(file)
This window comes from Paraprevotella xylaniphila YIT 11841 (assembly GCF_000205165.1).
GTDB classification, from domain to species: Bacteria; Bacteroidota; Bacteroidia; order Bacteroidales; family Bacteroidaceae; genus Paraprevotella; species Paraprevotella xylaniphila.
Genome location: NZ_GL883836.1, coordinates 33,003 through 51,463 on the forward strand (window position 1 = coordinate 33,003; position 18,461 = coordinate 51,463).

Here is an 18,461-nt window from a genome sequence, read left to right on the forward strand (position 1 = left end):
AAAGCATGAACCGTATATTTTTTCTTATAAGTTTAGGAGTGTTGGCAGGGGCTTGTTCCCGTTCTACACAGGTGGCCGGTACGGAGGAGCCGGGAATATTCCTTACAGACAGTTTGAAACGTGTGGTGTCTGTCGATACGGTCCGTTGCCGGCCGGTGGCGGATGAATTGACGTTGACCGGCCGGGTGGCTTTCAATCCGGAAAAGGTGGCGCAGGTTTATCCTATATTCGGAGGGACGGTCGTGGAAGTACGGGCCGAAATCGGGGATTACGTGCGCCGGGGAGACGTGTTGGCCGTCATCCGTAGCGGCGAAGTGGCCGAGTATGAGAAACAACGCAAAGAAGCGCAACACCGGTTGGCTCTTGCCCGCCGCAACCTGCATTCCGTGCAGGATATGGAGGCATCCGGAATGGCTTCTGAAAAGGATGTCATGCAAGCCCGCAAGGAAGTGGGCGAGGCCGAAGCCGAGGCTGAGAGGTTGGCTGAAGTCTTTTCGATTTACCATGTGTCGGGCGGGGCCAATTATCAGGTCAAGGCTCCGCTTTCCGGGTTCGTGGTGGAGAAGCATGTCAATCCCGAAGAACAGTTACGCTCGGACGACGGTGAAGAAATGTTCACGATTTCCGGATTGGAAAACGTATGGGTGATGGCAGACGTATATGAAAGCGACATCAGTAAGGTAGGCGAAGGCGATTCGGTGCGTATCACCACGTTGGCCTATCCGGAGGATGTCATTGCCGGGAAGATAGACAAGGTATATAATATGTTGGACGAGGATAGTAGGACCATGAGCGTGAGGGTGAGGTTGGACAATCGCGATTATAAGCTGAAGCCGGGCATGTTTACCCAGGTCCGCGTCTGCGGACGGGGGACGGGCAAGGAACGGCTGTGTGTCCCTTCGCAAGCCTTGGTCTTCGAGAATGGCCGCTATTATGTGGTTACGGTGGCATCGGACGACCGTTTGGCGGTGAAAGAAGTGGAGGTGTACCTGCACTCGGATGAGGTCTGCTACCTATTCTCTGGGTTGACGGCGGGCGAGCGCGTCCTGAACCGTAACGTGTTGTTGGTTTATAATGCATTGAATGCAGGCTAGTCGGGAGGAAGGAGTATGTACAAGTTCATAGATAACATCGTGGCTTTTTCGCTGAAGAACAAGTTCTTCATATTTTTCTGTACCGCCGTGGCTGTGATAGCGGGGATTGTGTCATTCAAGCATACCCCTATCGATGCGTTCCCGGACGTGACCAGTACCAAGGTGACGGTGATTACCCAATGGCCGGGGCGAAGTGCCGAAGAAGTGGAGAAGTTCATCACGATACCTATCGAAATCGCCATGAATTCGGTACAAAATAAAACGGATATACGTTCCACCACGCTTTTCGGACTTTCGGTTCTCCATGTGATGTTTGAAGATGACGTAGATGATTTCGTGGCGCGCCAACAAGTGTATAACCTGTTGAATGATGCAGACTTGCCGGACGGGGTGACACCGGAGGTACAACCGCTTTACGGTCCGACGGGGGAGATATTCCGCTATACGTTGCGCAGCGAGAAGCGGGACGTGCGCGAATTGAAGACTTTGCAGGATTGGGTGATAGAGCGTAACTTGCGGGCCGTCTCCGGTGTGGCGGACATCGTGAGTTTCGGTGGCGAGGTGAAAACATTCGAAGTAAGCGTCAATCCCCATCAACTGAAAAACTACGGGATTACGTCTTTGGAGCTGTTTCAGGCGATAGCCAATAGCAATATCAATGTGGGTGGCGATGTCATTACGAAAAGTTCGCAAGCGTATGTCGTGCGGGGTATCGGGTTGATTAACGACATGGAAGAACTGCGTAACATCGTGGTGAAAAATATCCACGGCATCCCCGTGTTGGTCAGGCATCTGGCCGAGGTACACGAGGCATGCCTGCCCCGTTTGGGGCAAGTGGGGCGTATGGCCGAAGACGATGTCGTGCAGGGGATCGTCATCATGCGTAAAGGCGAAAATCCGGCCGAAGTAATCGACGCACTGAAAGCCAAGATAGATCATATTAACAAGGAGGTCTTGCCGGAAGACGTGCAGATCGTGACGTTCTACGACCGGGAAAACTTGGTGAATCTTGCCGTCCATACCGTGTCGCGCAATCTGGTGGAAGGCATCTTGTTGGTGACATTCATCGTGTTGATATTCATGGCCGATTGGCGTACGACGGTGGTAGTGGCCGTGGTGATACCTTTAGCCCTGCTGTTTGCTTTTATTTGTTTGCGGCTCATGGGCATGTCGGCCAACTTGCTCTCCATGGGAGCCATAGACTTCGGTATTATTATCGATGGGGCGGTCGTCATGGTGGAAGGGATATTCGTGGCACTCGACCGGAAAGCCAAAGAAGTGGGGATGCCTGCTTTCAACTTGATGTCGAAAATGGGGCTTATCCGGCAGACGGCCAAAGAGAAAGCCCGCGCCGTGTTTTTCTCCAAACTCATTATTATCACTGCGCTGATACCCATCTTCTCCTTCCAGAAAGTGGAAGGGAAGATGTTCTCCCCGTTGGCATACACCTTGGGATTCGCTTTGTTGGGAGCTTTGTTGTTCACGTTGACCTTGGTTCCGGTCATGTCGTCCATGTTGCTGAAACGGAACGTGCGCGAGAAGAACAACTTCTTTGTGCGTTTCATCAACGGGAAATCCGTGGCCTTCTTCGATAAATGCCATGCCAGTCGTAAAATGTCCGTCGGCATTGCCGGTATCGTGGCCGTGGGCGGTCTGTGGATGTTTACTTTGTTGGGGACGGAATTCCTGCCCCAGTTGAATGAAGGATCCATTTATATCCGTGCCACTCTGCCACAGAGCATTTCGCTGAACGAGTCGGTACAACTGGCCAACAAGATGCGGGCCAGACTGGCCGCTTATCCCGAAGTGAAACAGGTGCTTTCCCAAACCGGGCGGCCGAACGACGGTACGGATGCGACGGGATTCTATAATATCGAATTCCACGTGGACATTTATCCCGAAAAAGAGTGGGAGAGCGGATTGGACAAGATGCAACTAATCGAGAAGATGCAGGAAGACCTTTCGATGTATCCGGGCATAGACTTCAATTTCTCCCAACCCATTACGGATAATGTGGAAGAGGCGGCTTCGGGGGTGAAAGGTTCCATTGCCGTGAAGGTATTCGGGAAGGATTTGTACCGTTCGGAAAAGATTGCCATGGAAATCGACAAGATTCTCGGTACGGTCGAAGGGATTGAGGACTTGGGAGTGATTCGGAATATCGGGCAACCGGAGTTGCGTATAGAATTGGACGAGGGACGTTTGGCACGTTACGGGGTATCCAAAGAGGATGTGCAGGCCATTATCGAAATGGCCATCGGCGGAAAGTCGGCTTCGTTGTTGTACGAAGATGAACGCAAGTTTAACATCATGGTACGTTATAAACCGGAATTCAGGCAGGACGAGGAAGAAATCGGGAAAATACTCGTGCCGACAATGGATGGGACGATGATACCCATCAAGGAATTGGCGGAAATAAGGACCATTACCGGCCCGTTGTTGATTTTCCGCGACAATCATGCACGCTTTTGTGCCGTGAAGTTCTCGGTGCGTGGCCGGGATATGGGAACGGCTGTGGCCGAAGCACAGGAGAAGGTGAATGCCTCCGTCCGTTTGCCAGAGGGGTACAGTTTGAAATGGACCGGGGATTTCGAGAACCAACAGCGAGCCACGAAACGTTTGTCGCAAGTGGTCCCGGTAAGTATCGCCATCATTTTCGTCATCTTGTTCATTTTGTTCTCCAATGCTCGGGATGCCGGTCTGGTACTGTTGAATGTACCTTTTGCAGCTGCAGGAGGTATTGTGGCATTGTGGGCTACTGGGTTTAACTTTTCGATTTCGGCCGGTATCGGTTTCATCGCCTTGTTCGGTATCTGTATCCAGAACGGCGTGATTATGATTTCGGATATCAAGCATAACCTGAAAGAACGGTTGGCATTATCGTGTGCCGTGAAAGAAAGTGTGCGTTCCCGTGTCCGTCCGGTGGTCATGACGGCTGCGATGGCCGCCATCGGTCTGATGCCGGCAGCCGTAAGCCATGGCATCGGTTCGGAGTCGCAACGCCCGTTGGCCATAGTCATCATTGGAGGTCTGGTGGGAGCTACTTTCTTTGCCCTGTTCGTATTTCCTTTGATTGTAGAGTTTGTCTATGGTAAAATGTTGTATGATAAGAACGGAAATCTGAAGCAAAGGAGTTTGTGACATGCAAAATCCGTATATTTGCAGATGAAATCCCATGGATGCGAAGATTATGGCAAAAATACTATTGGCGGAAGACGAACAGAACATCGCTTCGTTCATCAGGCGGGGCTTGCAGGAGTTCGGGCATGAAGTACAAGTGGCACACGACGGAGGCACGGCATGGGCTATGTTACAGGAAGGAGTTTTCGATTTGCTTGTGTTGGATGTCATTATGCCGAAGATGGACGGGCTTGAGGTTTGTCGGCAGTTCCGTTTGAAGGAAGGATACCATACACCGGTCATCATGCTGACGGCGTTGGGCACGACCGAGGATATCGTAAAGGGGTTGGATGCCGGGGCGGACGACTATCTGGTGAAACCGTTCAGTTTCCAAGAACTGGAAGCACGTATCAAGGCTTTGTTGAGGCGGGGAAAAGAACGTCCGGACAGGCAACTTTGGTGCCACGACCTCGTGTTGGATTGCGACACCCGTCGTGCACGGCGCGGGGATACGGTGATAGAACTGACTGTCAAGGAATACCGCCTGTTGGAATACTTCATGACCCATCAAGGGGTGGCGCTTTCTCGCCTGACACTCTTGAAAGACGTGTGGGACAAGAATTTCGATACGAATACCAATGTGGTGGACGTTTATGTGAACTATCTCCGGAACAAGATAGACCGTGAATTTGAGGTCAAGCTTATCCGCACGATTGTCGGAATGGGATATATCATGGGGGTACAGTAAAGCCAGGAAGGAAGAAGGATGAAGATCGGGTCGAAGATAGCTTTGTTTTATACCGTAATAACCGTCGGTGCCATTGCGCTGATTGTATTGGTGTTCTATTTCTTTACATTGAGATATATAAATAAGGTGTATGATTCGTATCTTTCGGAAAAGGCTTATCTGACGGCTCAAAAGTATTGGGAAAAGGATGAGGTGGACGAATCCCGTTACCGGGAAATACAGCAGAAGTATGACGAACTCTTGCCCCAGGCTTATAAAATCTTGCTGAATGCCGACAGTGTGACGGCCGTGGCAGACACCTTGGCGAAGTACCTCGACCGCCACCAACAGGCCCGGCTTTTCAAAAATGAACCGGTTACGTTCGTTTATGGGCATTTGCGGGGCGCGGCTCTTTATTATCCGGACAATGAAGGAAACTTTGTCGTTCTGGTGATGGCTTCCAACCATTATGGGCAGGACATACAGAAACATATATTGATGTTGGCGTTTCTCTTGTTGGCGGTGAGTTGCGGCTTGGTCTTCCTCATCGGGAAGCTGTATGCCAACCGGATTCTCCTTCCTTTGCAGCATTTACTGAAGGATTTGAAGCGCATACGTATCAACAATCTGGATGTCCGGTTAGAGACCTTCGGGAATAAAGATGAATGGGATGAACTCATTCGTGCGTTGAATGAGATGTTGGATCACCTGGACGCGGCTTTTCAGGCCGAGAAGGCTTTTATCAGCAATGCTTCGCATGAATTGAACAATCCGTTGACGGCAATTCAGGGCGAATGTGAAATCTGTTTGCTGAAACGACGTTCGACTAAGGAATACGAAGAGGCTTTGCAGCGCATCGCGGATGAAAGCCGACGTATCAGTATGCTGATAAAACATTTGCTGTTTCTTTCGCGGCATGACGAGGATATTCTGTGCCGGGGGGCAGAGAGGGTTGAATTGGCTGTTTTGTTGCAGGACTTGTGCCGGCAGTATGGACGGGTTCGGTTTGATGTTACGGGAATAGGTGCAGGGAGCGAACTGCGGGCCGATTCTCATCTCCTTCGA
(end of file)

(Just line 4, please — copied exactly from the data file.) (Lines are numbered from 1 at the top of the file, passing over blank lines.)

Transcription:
Here is an 18,461-nt window from a genome sequence, read left to right on the forward strand (position 1 = left end):